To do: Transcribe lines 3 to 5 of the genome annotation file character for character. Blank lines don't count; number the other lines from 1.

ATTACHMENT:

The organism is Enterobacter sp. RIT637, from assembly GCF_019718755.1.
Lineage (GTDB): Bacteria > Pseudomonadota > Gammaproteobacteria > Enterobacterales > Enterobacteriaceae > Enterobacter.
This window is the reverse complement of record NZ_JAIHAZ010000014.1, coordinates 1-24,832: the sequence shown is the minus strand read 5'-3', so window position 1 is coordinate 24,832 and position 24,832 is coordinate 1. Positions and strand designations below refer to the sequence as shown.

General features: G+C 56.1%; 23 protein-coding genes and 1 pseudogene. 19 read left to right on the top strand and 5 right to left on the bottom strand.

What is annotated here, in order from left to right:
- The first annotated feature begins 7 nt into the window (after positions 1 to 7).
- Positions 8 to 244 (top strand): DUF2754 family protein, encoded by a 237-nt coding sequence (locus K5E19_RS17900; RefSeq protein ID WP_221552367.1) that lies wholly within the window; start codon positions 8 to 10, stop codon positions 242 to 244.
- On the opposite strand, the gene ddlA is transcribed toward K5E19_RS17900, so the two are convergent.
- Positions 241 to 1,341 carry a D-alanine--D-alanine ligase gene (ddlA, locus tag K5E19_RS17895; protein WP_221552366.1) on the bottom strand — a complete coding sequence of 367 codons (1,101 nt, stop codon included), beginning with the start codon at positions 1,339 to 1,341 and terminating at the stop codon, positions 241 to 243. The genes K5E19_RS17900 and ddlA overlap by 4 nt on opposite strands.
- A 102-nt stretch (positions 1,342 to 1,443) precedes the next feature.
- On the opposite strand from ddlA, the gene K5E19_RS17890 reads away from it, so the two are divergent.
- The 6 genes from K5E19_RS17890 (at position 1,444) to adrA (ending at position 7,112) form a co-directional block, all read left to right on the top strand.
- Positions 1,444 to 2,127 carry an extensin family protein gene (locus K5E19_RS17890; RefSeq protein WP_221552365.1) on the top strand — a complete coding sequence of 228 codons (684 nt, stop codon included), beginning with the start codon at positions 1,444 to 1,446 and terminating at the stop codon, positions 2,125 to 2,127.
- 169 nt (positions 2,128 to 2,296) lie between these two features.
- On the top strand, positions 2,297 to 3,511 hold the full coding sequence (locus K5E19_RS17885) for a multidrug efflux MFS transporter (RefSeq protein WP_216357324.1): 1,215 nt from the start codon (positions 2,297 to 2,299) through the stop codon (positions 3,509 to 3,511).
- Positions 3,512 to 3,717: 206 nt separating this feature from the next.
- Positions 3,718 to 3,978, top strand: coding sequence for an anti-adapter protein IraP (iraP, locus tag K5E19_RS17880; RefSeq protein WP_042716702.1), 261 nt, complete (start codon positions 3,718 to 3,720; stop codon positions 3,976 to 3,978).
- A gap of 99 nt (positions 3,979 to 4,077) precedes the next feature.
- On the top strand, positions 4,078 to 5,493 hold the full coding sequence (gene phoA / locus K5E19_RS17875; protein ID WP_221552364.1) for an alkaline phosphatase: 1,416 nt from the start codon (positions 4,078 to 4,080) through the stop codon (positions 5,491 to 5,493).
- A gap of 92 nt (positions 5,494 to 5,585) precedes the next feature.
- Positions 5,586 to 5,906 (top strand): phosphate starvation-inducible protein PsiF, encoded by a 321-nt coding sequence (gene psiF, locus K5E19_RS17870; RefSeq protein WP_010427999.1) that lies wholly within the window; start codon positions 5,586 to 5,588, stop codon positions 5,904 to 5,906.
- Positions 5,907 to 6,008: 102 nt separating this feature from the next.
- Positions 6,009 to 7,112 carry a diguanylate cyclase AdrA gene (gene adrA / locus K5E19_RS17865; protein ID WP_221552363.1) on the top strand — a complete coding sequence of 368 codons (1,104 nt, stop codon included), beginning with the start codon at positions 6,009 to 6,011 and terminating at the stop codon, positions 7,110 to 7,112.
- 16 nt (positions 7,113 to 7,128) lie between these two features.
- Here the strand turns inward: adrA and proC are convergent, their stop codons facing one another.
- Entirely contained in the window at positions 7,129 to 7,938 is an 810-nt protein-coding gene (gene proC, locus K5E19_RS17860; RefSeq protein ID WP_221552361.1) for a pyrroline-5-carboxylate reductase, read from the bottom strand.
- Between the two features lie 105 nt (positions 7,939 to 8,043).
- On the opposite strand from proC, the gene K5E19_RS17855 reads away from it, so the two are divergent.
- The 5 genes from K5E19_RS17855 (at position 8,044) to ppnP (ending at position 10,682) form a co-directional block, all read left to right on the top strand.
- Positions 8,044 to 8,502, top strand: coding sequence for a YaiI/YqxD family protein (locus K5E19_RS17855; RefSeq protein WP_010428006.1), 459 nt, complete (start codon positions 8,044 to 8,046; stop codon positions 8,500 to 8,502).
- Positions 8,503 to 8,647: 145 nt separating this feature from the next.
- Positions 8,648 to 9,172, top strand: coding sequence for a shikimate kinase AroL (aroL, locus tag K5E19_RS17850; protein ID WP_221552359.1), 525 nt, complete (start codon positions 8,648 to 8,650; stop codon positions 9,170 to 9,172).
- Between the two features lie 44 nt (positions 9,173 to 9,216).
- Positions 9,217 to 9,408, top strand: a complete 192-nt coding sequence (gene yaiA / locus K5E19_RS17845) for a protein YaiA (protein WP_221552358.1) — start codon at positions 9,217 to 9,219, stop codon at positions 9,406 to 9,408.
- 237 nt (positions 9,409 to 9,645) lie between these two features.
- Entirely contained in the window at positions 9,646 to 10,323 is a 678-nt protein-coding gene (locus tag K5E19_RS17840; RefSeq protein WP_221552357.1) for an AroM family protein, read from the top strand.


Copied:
This window is the reverse complement of record NZ_JAIHAZ010000014.1, coordinates 1-24,832: the sequence shown is the minus strand read 5'-3', so window position 1 is coordinate 24,832 and position 24,832 is coordinate 1. Positions and strand designations below refer to the sequence as shown.

General features: G+C 56.1%; 23 protein-coding genes and 1 pseudogene. 19 read left to right on the top strand and 5 right to left on the bottom strand.

What is annotated here, in order from left to right: